My Authentic Response to Being Fired
I have been accused of being authentic. Of having integrity. I have been accused of having heart and being so very nice.
But, to me, I was just being myself.
In the face of shocking circumstances, maybe people believe that the self you share regularly will fall apart. Will dissolve. Will crack and reveal a new persona, one who is vindictive or bitter or angry or violent. But I’ve never heard of a personal brand that is one thing in one place and another in another.
Part of the brand is surviving the feelings that make you want to shout and be vindictive and, when shocked by circumstances, you find an ability to reason. Calmness. Get past the face of it and crack later, in private. This could be a well-refined personal brand or just Midwestern.
When I got laid off in late October, I thought of two things. The first, as always, was the scene in Working Girl where our heroine is fired and packing her box to leave.
The second was the lyrics to a Miranda Lambert song, describing a terrible break-up with a man, the voice of her mother, advising “hide your crazy and start actin’ like a lady ’cause I raised you better, gotta keep it together even when you fall apart.” That was my mother’s voice.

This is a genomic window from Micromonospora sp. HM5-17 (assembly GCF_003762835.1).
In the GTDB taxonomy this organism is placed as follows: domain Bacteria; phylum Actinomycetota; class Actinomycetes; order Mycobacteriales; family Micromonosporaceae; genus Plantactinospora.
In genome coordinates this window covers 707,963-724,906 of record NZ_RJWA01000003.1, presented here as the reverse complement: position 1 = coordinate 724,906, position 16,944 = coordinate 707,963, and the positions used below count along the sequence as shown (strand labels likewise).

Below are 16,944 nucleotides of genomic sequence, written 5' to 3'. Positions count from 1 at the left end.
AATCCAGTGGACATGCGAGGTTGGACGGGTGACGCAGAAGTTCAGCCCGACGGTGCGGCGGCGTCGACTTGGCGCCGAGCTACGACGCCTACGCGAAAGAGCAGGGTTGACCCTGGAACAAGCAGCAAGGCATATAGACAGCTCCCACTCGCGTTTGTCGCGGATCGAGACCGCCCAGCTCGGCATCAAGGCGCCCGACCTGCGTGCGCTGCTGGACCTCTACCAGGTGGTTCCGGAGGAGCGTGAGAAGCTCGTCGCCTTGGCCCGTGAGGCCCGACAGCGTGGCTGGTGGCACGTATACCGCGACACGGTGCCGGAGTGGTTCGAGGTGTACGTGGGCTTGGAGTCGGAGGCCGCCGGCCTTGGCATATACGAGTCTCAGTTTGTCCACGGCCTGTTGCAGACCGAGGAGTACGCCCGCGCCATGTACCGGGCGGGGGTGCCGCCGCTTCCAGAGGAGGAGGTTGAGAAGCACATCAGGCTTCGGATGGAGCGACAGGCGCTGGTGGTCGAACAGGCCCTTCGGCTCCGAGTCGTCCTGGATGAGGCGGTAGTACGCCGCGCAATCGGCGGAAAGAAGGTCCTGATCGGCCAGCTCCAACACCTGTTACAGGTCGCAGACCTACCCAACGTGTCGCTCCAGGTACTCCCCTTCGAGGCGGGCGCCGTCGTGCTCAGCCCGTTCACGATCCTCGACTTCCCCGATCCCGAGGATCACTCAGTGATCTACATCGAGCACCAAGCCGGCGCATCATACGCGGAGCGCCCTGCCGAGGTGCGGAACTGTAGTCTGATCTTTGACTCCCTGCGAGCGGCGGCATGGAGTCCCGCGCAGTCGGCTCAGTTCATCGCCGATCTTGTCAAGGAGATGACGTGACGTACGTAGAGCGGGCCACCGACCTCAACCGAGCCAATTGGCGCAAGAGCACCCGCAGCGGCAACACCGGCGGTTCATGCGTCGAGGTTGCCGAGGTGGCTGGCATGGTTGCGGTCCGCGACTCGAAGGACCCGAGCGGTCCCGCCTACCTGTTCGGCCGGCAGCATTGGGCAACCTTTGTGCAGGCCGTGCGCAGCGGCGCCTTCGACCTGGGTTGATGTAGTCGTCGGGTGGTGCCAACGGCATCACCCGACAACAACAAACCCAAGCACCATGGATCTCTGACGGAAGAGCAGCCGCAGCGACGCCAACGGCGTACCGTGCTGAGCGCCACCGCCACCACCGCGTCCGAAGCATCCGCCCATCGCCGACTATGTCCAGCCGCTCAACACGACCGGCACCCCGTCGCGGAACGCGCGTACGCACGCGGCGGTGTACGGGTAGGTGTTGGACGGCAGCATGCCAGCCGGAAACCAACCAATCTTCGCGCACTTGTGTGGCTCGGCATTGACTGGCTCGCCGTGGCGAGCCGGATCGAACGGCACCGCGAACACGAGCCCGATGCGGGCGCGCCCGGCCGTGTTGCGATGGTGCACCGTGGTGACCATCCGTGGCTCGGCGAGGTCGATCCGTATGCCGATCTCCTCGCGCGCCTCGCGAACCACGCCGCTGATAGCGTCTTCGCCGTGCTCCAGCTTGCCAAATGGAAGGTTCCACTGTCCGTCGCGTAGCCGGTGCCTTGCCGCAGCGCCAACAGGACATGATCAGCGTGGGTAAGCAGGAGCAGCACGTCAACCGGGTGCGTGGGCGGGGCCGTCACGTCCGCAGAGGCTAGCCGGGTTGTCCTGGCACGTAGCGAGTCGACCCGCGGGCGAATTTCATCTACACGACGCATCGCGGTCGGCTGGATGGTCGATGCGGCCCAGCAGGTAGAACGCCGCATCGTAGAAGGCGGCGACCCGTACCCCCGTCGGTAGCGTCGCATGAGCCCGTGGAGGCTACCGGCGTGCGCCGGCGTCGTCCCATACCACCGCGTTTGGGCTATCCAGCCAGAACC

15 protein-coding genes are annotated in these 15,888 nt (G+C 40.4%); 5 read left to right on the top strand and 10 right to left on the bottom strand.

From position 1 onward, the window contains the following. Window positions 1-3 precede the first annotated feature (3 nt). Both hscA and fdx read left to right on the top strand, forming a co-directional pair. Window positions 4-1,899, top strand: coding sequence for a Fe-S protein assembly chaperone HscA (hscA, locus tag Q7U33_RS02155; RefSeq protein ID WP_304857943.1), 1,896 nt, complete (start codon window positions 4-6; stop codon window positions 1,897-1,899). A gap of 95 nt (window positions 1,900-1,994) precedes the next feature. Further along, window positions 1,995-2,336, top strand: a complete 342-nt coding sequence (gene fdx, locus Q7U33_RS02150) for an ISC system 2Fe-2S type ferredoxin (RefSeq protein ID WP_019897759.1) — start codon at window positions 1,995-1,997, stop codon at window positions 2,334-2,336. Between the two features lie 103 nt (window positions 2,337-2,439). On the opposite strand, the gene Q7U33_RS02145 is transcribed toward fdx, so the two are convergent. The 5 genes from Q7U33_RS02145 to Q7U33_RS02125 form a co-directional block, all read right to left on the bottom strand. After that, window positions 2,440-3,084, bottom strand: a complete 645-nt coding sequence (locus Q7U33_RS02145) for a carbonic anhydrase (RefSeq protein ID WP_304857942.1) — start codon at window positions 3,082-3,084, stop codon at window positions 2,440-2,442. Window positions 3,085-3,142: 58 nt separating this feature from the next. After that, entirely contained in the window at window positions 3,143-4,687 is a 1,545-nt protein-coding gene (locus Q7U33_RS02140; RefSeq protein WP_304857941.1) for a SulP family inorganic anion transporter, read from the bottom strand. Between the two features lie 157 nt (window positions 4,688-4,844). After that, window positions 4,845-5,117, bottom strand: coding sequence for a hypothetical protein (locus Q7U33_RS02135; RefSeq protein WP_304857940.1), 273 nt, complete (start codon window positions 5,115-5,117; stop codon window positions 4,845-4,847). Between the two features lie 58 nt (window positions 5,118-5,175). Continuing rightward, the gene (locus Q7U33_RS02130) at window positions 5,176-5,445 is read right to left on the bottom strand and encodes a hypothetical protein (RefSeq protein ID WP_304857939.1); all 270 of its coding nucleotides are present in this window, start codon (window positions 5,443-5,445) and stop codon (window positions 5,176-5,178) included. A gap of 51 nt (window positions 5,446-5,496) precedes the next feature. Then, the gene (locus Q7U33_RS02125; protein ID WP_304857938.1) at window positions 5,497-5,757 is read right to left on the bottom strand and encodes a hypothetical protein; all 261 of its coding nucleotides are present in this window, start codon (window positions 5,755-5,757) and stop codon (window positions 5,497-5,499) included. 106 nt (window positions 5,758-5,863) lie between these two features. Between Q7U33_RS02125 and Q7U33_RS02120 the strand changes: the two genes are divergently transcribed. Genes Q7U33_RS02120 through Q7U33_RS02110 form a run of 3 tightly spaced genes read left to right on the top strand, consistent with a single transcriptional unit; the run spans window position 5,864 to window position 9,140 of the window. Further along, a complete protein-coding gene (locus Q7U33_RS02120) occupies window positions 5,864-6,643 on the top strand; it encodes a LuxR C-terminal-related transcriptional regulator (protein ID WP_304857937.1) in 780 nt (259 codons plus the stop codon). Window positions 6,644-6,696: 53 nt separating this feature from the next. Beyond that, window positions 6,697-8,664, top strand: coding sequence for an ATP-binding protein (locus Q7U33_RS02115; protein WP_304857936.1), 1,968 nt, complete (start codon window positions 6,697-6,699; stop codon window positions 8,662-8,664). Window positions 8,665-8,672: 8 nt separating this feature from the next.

The good fortune here isn’t what people told me “Wow, now you get this time to mentally reconnect, to take a break.” I don’t. My family can’t afford a break of any kind.
The good fortune here is the test of my personal brand.
In each encounter after I heard the news, my priority was to put a bow on each of my projects, to make my work easier for someone else to discover and complete. I am proud of my work; I don’t understand why anyone wouldn’t want another to pick it up and run with it. But those around me were confused. One man called my last week, “the week of long lunches.” I would call it the week of tidying the files, making our work and content easy to find. Putting those final meetings together so people could move forward. Without me.
I spent the week checking on the emotional well-being of my team. We were breaking up the band and of course they’ll be fine, but as a manager, my role is and was always to check. Why would I give up that concern now?